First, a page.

It was hardly a new theory, but some of their research had uncovered means and ways that, as Willow had said, "blows Louise Hay out of the pond, baby!" Still, a very complicated philosophical problem. Karma was one thing to some people, and quite another to others. There was the whole samsara deal to consider, laws of cause and effect, and mustn't forget the wiccan rede. Could the cure cause more harm spiritually than the disease? Would the sick person get to decide the course of treatment or should the healer, what if the person didn't want to pursue the cure? What if the cure left a big hole in the space-time continuum? There were lots of questions, questions Willow had been quick to sidestep or gloss over.
An it harm none, do what thou wilt. But Willow was, even then, very much a "do what thou wilt shall be the whole of the Law" person. Oh, she was kind, and generous, and always believed she had everyone's best interests in mind when she ... did what she wilt. But the best interests of others became more and more filtered through her assumption of what was best. Witness the infamous ball of sunshine/troll fiasco. Anya was right. They totally should have paid for the ingredients. Tara knew that, because certain magic was about like for like, equal measures, balance of energy. You couldn't "borrow" the ingredients lest the results be returned to the lender and you end up with zilch. But she'd let it slide, mostly because she was an outsider, but also because she was in love.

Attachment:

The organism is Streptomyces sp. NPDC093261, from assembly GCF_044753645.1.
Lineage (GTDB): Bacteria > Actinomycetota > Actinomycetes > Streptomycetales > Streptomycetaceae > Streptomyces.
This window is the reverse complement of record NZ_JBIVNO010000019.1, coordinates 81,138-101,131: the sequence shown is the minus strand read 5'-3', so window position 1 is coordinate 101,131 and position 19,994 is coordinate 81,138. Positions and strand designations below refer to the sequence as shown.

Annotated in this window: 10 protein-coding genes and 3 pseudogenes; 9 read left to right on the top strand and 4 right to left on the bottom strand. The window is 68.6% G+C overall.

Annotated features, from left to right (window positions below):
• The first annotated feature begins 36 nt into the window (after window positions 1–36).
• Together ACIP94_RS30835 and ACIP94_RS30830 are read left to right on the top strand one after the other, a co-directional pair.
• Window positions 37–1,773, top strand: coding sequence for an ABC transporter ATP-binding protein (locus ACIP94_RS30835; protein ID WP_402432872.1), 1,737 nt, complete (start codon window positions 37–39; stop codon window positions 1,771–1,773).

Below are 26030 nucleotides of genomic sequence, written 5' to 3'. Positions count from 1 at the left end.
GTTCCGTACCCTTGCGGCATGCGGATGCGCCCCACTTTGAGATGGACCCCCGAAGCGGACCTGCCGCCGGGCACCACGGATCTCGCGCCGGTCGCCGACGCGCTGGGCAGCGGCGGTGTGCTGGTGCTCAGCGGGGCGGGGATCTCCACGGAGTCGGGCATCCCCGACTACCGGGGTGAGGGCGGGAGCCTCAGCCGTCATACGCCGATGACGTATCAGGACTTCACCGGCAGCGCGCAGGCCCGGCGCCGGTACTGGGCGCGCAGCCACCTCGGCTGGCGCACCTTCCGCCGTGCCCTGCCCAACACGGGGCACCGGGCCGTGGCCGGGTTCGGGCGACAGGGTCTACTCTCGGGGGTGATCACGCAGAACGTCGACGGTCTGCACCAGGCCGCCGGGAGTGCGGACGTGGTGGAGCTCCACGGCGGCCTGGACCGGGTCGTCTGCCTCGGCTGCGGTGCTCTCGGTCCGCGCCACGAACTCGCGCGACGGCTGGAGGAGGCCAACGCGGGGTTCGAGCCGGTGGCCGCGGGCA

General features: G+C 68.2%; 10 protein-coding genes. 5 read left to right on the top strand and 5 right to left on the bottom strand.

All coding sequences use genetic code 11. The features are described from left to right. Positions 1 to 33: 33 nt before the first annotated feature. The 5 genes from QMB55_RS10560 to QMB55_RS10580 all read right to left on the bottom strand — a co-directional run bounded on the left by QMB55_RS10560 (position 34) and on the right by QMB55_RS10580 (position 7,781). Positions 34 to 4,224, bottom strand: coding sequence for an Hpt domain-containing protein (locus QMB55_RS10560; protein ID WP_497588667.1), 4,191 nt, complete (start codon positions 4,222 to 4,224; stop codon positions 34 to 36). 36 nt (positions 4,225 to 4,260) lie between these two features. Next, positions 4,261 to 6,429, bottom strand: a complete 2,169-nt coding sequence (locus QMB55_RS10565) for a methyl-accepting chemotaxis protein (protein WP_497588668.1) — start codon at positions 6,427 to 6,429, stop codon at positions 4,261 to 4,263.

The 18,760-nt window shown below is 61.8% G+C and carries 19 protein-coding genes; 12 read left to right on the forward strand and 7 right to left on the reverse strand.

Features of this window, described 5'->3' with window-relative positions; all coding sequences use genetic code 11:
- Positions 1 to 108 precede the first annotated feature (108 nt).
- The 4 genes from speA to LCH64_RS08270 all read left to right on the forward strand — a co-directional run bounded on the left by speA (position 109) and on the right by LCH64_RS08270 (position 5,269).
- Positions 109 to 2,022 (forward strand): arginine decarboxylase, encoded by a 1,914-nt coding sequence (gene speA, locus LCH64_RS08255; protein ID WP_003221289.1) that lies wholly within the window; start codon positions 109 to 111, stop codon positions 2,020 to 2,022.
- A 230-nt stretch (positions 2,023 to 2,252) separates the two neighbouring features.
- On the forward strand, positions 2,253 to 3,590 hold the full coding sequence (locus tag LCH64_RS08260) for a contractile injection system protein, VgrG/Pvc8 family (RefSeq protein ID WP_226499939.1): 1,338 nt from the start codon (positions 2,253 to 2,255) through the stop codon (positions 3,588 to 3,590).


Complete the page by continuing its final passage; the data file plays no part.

Thinking back, all the signs of Willow's predilection had been there when Tara read her palm at the Magic Box « god, not even two years ago. Maybe if she'd said something then, instead of pretending it was nothing, Willow might have realized the path she was on and stepped off that road before
No. She wouldn't have. Because she was Willow and that's part of what Tara had seen.
The electric kettle whistled and she got up, poured water over the tea bag and listlessly watched the cheap orange pekoe cloud the cup. She'd left a message inviting Dawn to come over after school. She thought maybe they'd go to a matinee, eat some pizza. But she hadn't heard back yet. It was starting to look like the connections she thought she'd made with Willow's friends only existed because she'd been caught in Willow's gravitational pull.
She flexed her hand and looked at the scar again. She still had some of the notes they'd made. Somewhere.
Tea forgotten, she went to the closet and started pulling out the boxes she hadn't bothered to unpack yet because too much Willow was inside them.
The lecture hall in the science building was packed. Willow looked around. No seats left. Looked like she'd be one of those blocking the fire exits.